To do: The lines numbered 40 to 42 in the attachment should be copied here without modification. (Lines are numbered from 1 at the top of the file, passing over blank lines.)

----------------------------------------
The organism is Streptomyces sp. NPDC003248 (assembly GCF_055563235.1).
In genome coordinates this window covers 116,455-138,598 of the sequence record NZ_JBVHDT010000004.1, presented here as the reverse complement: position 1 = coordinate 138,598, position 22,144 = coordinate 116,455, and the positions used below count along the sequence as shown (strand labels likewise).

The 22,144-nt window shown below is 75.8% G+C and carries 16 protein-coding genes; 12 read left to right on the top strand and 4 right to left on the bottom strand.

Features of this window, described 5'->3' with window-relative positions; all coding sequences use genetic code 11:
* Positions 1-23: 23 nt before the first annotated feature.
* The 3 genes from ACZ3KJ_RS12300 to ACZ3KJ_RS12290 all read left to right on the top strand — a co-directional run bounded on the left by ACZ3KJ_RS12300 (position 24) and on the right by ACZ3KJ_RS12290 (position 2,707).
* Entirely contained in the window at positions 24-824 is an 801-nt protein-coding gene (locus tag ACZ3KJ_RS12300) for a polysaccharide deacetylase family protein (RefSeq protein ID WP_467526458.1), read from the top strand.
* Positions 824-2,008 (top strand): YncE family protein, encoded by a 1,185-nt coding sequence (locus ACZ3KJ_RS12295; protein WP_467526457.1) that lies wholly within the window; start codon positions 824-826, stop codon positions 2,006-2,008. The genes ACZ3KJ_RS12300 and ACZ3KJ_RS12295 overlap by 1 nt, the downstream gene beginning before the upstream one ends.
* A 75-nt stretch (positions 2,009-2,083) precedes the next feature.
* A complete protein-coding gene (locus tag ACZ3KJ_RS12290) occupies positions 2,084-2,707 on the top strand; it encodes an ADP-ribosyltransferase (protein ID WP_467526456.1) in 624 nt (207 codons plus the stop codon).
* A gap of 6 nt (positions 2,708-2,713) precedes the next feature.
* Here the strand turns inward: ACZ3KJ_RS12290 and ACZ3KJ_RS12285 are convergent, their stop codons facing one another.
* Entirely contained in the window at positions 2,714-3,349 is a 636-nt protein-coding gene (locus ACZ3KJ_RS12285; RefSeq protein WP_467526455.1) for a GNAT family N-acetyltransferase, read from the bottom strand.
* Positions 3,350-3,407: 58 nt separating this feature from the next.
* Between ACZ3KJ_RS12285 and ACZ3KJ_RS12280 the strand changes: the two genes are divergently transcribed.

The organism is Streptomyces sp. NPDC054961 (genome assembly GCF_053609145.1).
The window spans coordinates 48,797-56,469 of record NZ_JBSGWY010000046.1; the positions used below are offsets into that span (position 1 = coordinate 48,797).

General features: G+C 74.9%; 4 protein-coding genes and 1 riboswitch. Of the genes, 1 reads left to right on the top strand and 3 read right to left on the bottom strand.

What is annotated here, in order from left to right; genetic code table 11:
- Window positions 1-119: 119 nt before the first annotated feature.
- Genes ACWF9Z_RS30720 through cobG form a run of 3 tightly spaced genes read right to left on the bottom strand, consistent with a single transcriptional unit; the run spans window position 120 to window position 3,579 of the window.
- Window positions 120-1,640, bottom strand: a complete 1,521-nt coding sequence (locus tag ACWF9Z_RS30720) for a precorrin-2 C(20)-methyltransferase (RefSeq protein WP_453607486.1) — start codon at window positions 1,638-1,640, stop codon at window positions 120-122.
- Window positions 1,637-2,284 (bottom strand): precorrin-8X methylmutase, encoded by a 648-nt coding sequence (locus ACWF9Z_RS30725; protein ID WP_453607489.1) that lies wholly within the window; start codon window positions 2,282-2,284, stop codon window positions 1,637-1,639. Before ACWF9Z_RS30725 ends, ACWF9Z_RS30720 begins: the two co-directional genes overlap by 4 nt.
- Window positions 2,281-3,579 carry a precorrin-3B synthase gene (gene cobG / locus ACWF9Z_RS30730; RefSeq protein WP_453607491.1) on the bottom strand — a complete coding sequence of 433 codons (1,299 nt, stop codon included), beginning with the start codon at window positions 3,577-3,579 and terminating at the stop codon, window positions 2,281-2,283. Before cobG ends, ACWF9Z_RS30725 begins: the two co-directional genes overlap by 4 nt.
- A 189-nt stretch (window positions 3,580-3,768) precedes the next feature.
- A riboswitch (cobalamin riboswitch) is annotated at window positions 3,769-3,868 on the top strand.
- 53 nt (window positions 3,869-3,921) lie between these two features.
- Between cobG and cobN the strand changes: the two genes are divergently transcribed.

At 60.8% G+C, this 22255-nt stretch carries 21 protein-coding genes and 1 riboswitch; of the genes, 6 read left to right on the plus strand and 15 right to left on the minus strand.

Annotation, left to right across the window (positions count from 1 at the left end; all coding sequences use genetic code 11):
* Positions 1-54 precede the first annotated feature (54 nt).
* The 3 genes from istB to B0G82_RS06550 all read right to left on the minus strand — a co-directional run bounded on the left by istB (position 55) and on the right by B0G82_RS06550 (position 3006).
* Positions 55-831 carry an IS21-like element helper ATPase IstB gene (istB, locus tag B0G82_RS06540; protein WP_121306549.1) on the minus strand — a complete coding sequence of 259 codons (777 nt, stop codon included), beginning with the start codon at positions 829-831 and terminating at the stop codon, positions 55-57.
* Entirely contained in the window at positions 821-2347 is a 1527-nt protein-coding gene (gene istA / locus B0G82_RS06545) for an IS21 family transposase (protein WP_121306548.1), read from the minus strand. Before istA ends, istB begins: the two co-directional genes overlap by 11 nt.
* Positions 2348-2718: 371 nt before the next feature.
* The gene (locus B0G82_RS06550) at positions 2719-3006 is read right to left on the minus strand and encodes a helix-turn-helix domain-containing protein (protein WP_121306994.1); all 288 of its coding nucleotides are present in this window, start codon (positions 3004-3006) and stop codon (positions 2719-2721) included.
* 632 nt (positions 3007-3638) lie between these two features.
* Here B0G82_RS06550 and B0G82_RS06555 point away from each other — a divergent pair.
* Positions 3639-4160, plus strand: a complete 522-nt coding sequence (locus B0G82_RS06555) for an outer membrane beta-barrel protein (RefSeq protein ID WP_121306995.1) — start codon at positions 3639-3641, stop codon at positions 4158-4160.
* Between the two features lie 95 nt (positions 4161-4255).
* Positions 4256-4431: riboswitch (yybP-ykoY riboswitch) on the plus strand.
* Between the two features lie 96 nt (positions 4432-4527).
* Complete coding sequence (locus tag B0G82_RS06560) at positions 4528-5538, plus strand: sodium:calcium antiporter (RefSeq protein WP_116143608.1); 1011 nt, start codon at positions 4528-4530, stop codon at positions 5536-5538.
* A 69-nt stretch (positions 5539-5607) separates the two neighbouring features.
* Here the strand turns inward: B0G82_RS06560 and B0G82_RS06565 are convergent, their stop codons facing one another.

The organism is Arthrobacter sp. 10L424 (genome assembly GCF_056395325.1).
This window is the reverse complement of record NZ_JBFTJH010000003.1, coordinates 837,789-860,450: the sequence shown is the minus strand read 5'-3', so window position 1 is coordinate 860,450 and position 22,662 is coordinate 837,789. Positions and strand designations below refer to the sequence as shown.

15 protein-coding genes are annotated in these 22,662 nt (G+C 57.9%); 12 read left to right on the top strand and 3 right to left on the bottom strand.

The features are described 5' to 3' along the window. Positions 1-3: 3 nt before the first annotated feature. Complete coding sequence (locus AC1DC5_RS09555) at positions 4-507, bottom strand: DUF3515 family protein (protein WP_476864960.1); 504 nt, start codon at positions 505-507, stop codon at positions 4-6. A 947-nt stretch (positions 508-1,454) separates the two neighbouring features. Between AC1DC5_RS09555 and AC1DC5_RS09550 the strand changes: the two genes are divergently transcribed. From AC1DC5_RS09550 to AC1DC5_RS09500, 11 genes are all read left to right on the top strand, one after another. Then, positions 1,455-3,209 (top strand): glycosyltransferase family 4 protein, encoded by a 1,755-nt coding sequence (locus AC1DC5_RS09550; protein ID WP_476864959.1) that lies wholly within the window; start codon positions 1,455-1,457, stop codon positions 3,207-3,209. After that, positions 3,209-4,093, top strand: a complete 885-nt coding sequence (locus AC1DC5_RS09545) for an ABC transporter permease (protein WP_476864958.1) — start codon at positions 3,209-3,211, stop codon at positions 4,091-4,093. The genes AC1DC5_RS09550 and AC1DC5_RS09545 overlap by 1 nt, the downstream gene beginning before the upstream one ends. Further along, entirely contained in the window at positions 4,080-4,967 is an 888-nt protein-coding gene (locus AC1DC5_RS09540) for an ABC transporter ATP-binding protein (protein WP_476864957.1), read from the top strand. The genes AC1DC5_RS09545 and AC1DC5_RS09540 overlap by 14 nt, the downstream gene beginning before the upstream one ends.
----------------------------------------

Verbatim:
* Between the two features lie 95 nt (positions 4161-4255).
* Positions 4256-4431: riboswitch (yybP-ykoY riboswitch) on the plus strand.
* Between the two features lie 96 nt (positions 4432-4527).